Academic journal article Human Organization

Survival, Drugs and Social Suffering during the Argentine Neoliberal Collapse

Academic journal article Human Organization

Survival, Drugs and Social Suffering during the Argentine Neoliberal Collapse

Article excerpt

This article analyzes changes in young drug users' income-producing strategies as a way of understanding how neoliberal structural transformations have combined to change drug use micropractices and morbidity-mortality patterns in Greater Buenos Aires shantytowns. Mirroring transformations experienced in the labor system in the late nineties, younger drug users now question street drug dealing because of changes in the activity. The lack of stable payment agreements in both the legal and illegal contexts created a generalized feeling of being cheated and abused, modifying exchanges in local economies and forging a new social identity built around stealing. This trend cannot entirely be explained by the growing poverty, indigence, and social exclusion that structural economic policies have engendered. It is also linked to changing relationships between law and legitimacy, legality and illegality that supported these structural reforms, which have have modified the everyday experience of law, informal rules, and legitimacy within impoverished populations. In particular, the progressive blurring of the boundaries between legality and illegality in the workplace and police repression has engendered an economy of violence that changed the local status of drug dealing and affected the basis of exchanges among drug users. The article ends with a discussion of how these changes in drug users' everyday lives have modified modes of drug use, the logic of HIV risk, and mortality patterns. A consideration of local views about local violence shows that the criminalization of poverty and police abuse subject young drug users to lethal paradoxes that expose them to early, violent death.

Key words: poverty, drug use, neoliberalism, social suffering, survival strategies

Introduction

When approximately sixty billion dollars disapeared from the Argentine banking system in iecember 2001, several eyewitnesses appeared on television telling of hundreds of armored trucks, supposedly laden with dollars, making their way to Buenos Aires's international airport.1 Echoing images of Spaniards pillaging gold from Colonial Peru, these strange testimonies would make the sophisticated financial transactions concealing the massive 2001 capital flight look like plain, simple, and visible plunder.2 These testimonies and the settings from which they emerged attested to a transition of the national narrative, from the failure of neoliberalism to a new post-collapse narrative reorganized around theft. This narrative made its way into many deprived, already disillusioned social scenarios, and into the lives of drug users in "El Fuerte," an impoverished neighborhood in southern area of the Greater Buenos Aires. This shantytown, where I carried out a two-year ethnographic study on the logic of HIV risk among active drug users, was deeply affected not only by the social vulnerability and economic deprivation which had already existed before Argentina's financial collapse but also by HIV/AIDS, low life expectancy, and generalized health vulnerability.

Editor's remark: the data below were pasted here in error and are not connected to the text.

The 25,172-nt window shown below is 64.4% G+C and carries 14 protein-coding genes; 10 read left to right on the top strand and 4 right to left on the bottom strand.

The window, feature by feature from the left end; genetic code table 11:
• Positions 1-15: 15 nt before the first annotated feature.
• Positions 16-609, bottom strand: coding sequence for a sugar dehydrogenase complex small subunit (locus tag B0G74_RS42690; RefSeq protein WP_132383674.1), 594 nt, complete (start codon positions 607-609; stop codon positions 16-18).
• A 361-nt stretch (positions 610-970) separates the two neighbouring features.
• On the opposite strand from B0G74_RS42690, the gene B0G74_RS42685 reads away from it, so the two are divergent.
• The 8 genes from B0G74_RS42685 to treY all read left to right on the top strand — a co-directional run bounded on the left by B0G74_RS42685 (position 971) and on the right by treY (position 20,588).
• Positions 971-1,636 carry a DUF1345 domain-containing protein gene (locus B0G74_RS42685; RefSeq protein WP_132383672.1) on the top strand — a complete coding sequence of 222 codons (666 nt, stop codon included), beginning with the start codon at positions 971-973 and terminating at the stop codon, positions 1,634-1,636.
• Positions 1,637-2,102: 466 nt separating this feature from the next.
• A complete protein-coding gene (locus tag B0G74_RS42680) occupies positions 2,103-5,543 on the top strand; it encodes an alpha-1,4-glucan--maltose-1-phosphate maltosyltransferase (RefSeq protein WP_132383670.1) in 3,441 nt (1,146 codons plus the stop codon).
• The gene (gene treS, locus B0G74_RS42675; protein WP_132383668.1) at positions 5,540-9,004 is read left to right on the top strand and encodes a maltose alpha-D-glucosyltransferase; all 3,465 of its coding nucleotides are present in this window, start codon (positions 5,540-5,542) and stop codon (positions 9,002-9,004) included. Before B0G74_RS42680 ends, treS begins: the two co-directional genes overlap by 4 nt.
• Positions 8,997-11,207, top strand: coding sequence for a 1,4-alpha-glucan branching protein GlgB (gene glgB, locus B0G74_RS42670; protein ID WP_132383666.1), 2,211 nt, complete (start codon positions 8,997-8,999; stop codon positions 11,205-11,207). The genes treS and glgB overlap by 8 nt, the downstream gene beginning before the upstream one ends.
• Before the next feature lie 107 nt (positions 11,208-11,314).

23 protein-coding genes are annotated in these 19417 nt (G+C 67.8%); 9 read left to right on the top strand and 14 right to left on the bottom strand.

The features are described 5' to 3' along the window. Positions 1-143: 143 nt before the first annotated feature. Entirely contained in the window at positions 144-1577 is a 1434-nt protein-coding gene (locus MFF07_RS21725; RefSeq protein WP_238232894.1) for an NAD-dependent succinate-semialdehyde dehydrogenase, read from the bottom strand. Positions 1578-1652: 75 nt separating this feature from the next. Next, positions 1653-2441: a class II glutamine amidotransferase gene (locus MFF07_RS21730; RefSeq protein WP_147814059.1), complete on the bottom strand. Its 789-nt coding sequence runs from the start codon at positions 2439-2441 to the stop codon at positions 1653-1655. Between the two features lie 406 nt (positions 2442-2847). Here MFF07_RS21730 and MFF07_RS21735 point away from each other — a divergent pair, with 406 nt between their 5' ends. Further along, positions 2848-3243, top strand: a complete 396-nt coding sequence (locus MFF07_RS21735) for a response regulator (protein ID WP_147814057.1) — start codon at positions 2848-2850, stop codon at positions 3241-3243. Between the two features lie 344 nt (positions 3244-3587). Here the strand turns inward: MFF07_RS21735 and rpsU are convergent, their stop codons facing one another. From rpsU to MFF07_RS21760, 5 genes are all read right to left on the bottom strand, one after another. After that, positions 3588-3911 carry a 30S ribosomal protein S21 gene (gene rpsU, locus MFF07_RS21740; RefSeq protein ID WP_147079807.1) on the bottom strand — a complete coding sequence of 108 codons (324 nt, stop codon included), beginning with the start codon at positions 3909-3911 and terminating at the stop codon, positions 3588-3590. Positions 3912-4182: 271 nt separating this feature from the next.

In this article, I argue that images of theft in different social areas have modified drug users' strategies for survival, during the crisis itself as well as during the years of neoliberal reform. Socially vulnerable populations were affected by the structural changes of the early nineties, stricken with unemployment, precarious work conditions, poverty, and despair (Barbeito and Lo Vuolo 1992; Beccaria and López 1996; Campione 1996). In impoverished neighborhoods, many drug users and non-drug users survive from drug dealing and the economy it supports. Mirroring transformations experienced in the labor system in the late nineties, younger drug users now question street drug dealing because of changes in the activity. According to their reports, being integrated into a drug dealing structure today means being subjected to the unstable mood and erratic will of dealers for payment. An everyday practice shared by legal and illegal worlds, dealing lacks agreements on payments, which has become the corrosive rule of local economies. …

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